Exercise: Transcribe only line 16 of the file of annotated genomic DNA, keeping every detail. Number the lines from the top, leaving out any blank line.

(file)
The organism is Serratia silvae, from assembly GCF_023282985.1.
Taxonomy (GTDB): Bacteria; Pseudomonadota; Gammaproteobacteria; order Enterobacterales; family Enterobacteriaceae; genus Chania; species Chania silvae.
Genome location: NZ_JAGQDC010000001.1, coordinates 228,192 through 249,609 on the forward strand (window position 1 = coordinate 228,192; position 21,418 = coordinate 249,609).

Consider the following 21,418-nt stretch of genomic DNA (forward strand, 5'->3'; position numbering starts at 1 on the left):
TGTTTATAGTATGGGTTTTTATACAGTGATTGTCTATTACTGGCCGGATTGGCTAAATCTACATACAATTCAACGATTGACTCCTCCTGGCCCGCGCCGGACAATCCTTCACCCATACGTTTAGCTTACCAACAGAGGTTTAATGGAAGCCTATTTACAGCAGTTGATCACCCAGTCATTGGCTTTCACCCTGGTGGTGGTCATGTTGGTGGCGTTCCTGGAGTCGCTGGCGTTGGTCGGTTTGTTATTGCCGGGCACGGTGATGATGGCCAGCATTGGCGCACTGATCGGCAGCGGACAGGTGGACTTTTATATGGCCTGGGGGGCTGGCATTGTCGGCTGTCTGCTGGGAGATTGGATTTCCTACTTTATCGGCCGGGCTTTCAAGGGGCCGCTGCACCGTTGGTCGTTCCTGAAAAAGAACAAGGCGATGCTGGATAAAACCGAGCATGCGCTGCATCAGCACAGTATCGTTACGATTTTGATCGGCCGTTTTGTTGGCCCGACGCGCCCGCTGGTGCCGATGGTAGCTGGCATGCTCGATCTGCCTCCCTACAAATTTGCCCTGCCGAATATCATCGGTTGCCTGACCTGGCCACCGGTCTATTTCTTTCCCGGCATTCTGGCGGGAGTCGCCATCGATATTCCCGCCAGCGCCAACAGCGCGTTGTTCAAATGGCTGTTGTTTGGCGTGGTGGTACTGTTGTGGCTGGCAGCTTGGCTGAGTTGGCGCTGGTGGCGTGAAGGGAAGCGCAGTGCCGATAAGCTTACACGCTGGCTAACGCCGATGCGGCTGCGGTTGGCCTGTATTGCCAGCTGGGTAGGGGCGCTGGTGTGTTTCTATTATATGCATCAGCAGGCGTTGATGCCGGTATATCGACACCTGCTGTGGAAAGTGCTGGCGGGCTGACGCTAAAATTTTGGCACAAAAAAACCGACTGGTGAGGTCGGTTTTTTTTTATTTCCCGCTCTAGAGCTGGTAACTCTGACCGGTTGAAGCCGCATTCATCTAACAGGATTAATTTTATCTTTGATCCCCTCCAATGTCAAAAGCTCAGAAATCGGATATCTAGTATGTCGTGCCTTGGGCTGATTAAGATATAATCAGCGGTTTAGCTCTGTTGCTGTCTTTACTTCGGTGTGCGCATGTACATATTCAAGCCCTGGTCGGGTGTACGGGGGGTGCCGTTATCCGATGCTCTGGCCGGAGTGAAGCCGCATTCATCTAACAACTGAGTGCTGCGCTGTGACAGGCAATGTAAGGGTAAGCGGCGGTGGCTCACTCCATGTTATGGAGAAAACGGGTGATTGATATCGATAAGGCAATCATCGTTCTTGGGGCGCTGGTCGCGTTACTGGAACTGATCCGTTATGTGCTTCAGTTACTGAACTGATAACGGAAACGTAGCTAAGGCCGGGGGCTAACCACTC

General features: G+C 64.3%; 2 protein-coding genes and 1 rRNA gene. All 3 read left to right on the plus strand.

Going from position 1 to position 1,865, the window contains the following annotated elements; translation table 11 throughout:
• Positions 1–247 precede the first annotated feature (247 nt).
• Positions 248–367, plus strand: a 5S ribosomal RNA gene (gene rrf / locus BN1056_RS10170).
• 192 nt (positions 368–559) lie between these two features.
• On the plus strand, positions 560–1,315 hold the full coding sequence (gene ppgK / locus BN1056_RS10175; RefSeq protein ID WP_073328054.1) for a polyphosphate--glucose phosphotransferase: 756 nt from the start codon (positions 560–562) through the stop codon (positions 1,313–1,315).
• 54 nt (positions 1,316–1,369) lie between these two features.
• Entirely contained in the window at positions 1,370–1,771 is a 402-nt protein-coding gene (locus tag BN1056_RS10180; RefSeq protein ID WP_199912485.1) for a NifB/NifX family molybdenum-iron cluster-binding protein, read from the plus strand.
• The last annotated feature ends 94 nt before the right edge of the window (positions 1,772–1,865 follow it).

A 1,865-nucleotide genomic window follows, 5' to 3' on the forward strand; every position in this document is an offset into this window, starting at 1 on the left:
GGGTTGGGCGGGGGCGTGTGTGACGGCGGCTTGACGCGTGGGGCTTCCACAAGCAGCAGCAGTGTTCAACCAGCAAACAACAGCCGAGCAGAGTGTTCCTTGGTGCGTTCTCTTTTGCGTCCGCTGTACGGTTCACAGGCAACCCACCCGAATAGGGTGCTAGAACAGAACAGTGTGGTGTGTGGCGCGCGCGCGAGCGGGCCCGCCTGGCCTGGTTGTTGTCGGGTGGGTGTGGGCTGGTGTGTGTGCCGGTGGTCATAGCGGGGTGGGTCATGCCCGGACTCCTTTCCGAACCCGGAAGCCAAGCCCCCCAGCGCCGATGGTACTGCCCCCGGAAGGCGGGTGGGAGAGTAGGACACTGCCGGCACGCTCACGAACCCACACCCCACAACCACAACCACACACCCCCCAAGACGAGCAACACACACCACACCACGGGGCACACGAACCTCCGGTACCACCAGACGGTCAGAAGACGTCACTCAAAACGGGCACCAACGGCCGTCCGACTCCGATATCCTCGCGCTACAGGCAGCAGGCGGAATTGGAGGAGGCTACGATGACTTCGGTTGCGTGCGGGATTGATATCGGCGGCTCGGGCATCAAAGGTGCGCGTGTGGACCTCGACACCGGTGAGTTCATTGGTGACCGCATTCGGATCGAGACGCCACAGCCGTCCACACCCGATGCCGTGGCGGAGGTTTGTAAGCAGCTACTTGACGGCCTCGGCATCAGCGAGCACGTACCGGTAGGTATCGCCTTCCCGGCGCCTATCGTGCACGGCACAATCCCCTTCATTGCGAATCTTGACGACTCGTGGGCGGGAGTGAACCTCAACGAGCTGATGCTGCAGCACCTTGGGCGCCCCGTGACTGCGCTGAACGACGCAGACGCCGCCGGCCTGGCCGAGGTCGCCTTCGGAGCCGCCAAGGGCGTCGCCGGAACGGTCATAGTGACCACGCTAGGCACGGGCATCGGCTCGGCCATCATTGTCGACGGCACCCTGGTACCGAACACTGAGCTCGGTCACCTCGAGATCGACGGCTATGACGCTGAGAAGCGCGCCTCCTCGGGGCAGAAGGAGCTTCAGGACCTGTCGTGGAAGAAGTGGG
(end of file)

GGGTTGGGCGGGGGCGTGTGTGACGGCGGCTTGACGCGTGGGGCTTCCACAAGCAGCAGCAGTGTTCAACCAGCAAACAACAGCCGAGCAGAGTGTTCCTTGGTGCGTTCTCTTTTGCGTCCGCTGTACGGTTCACAGGCAACCCACCCGAATAGGGTGCTAGAACAGAACAGTGTGGTGTGTGGCGCGCGCGCGAGCGGGCCCGCCTGGCCTGGTTGTTGTCGGGTGGGTGTGGGCTGGTGTGTGTGCCGGTGGTCATAGCGGGGTGGGTCATGCCCGGACTCCTTTCCGAACCCGGAAGCCAAGCCCCCCAGCGCCGATGGTACTGCCCCCGGAAGGCGGGTGGGAGAGTAGGACACTGCCGGCACGCTCACGAACCCACACCCCACAACCACAACCACACACCCCCCAAGACGAGCAACACACACCACACCACGGGGCACACGAACCTCCGGTACCACCAGACGGTCAGAAGACGTCACTCAAAACGGGCACCAACGGCCGTCCGACTCCGATATCCTCGCGCTACAGGCAGCAGGCGGAATTGGAGGAGGCTACGATGACTTCGGTTGCGTGCGGGATTGATATCGGCGGCTCGGGCATCAAAGGTGCGCGTGTGGACCTCGACACCGGTGAGTTCATTGGTGACCGCATTCGGATCGAGACGCCACAGCCGTCCACACCCGATGCCGTGGCGGAGGTTTGTAAGCAGCTACTTGACGGCCTCGGCATCAGCGAGCACGTACCGGTAGGTATCGCCTTCCCGGCGCCTATCGTGCACGGCACAATCCCCTTCATTGCGAATCTTGACGACTCGTGGGCGGGAGTGAACCTCAACGAGCTGATGCTGCAGCACCTTGGGCGCCCCGTGACTGCGCTGAACGACGCAGACGCCGCCGGCCTGGCCGAGGTCGCCTTCGGAGCCGCCAAGGGCGTCGCCGGAACGGTCATAGTGACCACGCTAGGCACGGGCATCGGCTCGGCCATCATTGTCGACGGCACCCTGGTACCGAACACTGAGCTCGGTCACCTCGAGATCGACGGCTATGACGCTGAGAAGCGCGCCTCCTCGGGGCAGAAGGAGCTTCAGGACCTGTCGTGGAAGAAGTGGG